In Port Townsend author Rikki Ducornet’s eighth novel, “Brightfellow,” a young boy grows up homeless on a university campus.

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by Rikki Ducornet

Coffee House Press, 143 pp., $15.95

Most novels are prose; a few are poetry. Rikki Ducornet’s “Brightfellow” is less about storytelling than about what the light that illuminates the story looks like; her characters seem to float, loosely, in a sea of lush language. You read it not so much for what happens, but for how it happens, for how a sentence like “The sound of the evening news rises to the stars and like a venomous ink of squids hooked to a rusting respirator, canned laughter oxidizes in the air” seems like both too much and exactly right. It’s a brief work that you might read in one sitting; not so much a page-turner as a page-seducer.

At its center is Stub, who we first meet as a merry little boy: “If you could peel him like an orange you would find laughter all the way through.” Quickly, though, it’s clear that his childhood is troubled and his future dark. Turn a few pages and he’s a young man, living homeless on a nearby university campus. He survives by stealing food (no cooling pie on a windowsill is safe) and sleeping in gardens during summer and forgotten campus rooms in winter. He keeps himself busy by reading obsessively in pursuit of his fascination with the works of an obscure philosopher, and by forming a gentle friendship with a charming, imaginative faculty child, who christens him Brightfellow.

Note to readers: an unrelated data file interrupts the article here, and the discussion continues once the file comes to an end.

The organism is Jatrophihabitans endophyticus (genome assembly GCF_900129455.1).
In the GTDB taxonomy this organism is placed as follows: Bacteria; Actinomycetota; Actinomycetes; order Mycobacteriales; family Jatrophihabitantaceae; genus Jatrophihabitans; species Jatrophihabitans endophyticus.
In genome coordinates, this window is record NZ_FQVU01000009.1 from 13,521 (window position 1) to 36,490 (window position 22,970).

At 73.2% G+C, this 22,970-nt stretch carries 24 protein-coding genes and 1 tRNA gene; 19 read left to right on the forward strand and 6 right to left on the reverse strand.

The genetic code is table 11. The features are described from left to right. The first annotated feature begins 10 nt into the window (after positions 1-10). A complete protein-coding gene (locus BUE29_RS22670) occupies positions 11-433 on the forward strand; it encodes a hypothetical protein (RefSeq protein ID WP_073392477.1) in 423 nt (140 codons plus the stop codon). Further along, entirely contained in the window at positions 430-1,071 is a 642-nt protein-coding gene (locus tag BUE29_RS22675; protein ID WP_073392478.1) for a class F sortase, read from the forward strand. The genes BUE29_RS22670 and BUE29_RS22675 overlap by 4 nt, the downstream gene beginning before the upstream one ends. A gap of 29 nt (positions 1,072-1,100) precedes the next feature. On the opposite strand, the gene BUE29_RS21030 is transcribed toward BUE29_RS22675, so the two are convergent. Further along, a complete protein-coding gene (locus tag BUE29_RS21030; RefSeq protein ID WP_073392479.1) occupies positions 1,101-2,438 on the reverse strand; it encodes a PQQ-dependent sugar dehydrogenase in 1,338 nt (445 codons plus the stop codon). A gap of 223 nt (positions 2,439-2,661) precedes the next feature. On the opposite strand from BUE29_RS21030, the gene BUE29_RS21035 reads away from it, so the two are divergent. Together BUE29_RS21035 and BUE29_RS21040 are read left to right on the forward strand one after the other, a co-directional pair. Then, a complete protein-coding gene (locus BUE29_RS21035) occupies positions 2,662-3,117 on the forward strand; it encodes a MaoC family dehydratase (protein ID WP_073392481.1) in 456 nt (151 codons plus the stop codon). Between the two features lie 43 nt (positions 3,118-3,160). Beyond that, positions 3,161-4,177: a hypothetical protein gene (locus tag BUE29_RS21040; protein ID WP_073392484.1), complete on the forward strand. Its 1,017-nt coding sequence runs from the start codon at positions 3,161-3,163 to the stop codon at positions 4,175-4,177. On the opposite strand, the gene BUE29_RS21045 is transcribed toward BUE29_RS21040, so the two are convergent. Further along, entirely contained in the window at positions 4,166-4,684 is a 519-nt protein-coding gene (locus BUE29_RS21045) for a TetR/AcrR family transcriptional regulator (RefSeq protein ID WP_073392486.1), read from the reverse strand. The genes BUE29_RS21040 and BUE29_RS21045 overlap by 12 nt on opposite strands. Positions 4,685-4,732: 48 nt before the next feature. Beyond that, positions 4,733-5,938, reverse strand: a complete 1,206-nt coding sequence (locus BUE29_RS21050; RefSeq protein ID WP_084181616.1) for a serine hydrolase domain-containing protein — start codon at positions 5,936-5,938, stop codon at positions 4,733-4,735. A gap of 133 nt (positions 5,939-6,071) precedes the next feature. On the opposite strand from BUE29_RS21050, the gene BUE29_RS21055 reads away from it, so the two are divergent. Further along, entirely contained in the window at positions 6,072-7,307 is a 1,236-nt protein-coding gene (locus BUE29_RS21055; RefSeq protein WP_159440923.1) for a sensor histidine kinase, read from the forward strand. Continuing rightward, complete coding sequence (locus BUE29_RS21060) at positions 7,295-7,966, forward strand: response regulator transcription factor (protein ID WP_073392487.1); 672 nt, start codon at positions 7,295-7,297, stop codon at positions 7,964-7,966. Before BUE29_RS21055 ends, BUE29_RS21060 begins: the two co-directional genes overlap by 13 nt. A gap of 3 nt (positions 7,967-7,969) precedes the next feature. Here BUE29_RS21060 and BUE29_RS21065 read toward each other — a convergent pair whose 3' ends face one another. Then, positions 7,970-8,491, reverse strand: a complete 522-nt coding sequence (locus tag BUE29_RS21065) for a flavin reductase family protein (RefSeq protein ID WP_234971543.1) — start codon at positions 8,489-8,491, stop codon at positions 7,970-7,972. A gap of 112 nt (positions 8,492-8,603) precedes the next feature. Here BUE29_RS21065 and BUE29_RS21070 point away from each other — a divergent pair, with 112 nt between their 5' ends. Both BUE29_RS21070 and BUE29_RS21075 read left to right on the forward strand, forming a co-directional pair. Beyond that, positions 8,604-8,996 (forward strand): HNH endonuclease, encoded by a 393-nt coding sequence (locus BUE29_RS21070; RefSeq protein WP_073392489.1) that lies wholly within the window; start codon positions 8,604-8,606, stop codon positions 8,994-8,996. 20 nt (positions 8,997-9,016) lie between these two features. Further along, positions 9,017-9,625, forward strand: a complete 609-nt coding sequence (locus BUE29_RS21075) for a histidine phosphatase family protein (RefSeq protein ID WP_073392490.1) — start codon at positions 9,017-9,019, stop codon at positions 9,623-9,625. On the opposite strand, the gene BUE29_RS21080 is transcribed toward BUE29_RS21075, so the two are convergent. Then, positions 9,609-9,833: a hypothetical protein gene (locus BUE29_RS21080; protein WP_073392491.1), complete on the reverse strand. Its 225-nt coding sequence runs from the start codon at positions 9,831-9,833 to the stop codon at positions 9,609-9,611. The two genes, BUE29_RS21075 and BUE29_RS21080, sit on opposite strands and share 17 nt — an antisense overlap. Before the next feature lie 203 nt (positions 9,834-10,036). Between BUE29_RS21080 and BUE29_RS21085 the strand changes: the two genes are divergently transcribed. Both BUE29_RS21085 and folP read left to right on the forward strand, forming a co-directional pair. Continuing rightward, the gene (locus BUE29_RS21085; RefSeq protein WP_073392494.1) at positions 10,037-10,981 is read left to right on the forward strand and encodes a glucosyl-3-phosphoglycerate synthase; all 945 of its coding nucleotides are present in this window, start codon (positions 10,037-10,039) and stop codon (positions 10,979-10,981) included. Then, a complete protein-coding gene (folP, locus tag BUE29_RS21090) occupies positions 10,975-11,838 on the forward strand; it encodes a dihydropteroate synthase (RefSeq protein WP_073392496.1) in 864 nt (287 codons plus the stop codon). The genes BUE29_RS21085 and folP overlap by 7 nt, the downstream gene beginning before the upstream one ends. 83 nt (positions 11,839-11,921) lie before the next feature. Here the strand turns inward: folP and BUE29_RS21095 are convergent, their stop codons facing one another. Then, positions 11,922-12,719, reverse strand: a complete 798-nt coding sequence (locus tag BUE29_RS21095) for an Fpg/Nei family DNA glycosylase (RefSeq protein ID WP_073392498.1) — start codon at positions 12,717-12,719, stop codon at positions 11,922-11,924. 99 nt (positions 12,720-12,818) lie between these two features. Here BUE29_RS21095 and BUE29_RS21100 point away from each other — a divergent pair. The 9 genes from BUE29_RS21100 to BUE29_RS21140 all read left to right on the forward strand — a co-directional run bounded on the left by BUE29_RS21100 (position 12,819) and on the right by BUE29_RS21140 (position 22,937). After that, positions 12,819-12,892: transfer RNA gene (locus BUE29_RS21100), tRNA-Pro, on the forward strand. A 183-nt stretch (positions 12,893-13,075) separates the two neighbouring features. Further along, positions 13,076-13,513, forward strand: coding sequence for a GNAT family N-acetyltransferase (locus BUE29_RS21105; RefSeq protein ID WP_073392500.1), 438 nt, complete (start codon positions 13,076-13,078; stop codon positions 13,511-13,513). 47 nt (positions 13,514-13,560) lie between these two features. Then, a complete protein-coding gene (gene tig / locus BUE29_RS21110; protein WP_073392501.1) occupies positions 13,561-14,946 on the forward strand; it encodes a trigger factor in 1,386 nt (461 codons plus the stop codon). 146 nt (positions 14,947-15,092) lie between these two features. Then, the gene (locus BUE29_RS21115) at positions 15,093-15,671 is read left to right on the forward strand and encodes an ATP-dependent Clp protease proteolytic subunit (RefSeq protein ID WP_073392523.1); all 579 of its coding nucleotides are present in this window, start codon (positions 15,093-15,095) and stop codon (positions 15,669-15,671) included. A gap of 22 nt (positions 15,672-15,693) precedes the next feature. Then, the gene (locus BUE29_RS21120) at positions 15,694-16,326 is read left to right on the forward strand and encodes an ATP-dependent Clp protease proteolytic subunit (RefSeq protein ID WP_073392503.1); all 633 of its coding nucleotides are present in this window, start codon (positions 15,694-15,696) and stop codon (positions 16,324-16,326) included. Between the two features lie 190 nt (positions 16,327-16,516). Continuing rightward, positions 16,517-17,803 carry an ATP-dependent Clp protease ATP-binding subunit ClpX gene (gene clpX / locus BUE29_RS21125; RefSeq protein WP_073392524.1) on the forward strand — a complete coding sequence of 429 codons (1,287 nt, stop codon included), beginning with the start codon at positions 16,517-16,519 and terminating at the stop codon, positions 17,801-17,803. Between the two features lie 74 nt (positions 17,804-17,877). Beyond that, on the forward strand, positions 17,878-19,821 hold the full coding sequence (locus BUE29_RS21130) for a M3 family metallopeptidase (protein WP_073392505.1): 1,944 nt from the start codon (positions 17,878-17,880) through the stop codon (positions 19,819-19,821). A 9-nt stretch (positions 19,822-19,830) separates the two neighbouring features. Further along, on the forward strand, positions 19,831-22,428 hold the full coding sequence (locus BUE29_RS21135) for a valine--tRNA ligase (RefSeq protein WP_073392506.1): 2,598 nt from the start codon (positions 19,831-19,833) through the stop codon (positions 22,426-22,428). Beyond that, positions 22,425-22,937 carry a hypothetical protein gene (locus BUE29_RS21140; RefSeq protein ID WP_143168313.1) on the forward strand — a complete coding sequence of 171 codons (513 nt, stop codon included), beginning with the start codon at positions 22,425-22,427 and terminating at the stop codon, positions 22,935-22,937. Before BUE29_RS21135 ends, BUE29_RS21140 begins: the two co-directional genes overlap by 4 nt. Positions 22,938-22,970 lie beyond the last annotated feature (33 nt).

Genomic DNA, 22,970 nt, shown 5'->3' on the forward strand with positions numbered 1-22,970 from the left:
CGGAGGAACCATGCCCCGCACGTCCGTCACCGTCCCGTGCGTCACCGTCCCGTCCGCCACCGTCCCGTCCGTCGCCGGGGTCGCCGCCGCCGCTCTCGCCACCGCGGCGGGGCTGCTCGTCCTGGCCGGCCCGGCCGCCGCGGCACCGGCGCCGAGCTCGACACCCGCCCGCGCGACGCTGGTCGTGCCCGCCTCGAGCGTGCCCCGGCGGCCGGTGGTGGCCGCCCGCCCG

Then, one day, everything changes. An emeritus professor, “lonely, long in tooth, all angles,” offers the wanderer (whom he mistakes for a scholar) a spare bedroom in his echoing home. The food is manna, the bed soft, “the sheets nacreous — [he] thinks he will sleep like a chosen child, suspended in a pearly haze.” But this is no fairy tale, as Stub’s unhappy past casts a shadow.

“Brightfellow” is the eighth novel for Ducornet, a Port Townsend-based writer and artist. It’s over almost before it starts, and before you’re quite sure just who Stub really is, but it casts a hypnotic spell; something about how childhood looks in the mind’s dusty mirror, and how words can form a blanket that keeps us warm.